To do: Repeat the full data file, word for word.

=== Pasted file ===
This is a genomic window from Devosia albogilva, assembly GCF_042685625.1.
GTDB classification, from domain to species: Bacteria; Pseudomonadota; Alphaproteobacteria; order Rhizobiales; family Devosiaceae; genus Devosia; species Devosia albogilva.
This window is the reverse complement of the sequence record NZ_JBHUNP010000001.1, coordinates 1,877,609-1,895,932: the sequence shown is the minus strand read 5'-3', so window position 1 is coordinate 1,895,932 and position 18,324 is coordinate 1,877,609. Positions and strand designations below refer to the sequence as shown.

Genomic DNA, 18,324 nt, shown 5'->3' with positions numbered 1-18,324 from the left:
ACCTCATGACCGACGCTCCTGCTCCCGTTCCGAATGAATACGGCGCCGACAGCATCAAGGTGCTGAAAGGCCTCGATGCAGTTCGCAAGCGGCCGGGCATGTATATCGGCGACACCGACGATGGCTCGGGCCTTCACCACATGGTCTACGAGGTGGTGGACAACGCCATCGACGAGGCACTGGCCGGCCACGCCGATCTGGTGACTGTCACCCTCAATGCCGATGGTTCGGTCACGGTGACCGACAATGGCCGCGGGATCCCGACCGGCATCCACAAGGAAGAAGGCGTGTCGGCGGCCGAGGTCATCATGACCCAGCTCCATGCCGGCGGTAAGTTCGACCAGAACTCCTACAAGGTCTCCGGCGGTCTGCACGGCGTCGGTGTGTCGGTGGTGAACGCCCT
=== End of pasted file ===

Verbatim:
This is a genomic window from Devosia albogilva, assembly GCF_042685625.1.
GTDB classification, from domain to species: Bacteria; Pseudomonadota; Alphaproteobacteria; order Rhizobiales; family Devosiaceae; genus Devosia; species Devosia albogilva.
This window is the reverse complement of the sequence record NZ_JBHUNP010000001.1, coordinates 1,877,609-1,895,932: the sequence shown is the minus strand read 5'-3', so window position 1 is coordinate 1,895,932 and position 18,324 is coordinate 1,877,609. Positions and strand designations below refer to the sequence as shown.

Genomic DNA, 18,324 nt, shown 5'->3' with positions numbered 1-18,324 from the left:
ACCTCATGACCGACGCTCCTGCTCCCGTTCCGAATGAATACGGCGCCGACAGCATCAAGGTGCTGAAAGGCCTCGATGCAGTTCGCAAGCGGCCGGGCATGTATATCGGCGACACCGACGATGGCTCGGGCCTTCACCACATGGTCTACGAGGTGGTGGACAACGCCATCGACGAGGCACTGGCCGGCCACGCCGATCTGGTGACTGTCACCCTCAATGCCGATGGTTCGGTCACGGTGACCGACAATGGCCGCGGGATCCCGACCGGCATCCACAAGGAAGAAGGCGTGTCGGCGGCCGAGGTCATCATGACCCAGCTCCATGCCGGCGGTAAGTTCGACCAGAACTCCTACAAGGTCTCCGGCGGTCTGCACGGCGTCGGTGTGTCGGTGGTGAACGCCCT